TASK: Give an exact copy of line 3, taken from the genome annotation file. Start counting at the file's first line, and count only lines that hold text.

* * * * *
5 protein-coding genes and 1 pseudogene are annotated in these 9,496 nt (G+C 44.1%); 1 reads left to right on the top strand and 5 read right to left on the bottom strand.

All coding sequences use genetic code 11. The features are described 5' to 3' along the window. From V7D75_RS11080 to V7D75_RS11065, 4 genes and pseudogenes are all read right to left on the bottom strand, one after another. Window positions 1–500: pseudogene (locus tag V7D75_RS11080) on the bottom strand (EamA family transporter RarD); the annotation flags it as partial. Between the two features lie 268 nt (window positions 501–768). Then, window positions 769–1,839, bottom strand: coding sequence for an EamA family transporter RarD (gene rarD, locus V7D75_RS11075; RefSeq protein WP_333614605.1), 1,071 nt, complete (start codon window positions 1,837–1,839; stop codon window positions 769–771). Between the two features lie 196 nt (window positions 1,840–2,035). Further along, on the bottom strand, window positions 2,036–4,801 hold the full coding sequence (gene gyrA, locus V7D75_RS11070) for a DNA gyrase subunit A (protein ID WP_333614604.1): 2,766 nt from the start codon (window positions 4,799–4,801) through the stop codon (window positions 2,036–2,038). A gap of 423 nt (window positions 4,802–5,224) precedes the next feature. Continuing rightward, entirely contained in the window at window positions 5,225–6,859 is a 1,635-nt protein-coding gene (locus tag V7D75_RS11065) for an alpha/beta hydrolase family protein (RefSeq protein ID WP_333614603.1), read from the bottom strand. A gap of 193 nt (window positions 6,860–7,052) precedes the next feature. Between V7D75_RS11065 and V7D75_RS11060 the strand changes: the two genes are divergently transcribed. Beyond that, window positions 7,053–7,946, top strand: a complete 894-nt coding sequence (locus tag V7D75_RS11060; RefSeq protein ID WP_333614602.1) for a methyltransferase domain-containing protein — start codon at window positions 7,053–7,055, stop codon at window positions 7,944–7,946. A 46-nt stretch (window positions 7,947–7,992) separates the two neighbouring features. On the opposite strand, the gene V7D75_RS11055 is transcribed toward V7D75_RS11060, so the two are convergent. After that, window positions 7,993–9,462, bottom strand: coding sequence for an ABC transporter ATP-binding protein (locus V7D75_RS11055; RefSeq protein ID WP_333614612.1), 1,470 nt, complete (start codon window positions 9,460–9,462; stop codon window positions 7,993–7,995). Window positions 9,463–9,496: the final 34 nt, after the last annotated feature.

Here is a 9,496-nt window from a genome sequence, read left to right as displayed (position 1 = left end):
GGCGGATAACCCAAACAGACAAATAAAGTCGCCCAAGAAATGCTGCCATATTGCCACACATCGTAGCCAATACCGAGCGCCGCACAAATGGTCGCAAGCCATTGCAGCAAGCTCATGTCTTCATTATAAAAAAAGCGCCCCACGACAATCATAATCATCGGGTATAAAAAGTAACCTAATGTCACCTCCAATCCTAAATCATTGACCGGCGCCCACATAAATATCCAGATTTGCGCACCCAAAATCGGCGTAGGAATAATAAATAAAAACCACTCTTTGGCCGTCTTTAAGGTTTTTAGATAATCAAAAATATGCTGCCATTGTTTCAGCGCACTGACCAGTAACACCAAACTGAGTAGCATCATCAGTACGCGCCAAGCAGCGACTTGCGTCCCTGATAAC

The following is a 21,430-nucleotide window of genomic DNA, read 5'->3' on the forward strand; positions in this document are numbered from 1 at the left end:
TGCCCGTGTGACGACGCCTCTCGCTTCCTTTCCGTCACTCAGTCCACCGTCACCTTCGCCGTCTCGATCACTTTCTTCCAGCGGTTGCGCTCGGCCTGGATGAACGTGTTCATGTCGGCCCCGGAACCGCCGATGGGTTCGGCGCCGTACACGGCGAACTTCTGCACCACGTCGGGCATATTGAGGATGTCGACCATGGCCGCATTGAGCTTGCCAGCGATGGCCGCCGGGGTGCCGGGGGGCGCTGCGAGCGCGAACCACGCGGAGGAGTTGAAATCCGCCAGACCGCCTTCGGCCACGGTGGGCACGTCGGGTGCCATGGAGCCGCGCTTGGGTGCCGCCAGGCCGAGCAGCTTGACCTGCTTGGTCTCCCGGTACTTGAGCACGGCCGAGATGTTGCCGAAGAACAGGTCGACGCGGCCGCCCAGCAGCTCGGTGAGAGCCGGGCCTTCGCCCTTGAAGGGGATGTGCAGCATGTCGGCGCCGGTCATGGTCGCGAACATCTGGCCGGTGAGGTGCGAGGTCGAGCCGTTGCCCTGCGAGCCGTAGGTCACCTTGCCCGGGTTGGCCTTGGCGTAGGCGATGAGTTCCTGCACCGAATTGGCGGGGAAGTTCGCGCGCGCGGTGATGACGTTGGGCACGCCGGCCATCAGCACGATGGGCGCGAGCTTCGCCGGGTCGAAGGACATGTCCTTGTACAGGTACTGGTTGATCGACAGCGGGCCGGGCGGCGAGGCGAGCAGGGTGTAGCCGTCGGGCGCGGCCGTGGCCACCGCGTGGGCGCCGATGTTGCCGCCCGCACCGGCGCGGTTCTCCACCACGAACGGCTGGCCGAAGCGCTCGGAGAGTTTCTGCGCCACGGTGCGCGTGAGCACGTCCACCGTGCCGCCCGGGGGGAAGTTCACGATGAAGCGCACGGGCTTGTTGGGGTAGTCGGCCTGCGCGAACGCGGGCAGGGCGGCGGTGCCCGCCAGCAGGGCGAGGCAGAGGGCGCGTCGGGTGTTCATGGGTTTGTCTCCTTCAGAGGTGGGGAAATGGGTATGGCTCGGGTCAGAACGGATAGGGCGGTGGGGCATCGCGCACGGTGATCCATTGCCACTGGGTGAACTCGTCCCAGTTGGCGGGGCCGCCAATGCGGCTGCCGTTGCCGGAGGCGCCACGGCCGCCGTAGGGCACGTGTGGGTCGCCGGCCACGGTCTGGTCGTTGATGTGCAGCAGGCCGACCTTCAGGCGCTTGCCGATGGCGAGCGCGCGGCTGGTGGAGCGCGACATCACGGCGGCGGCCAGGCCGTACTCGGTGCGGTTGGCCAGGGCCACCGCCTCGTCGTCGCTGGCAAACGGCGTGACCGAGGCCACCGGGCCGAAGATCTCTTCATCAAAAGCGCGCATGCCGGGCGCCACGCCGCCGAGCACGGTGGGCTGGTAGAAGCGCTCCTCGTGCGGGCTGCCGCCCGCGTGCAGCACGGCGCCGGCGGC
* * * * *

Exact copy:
Here is a 9,496-nt window from a genome sequence, read left to right as displayed (position 1 = left end):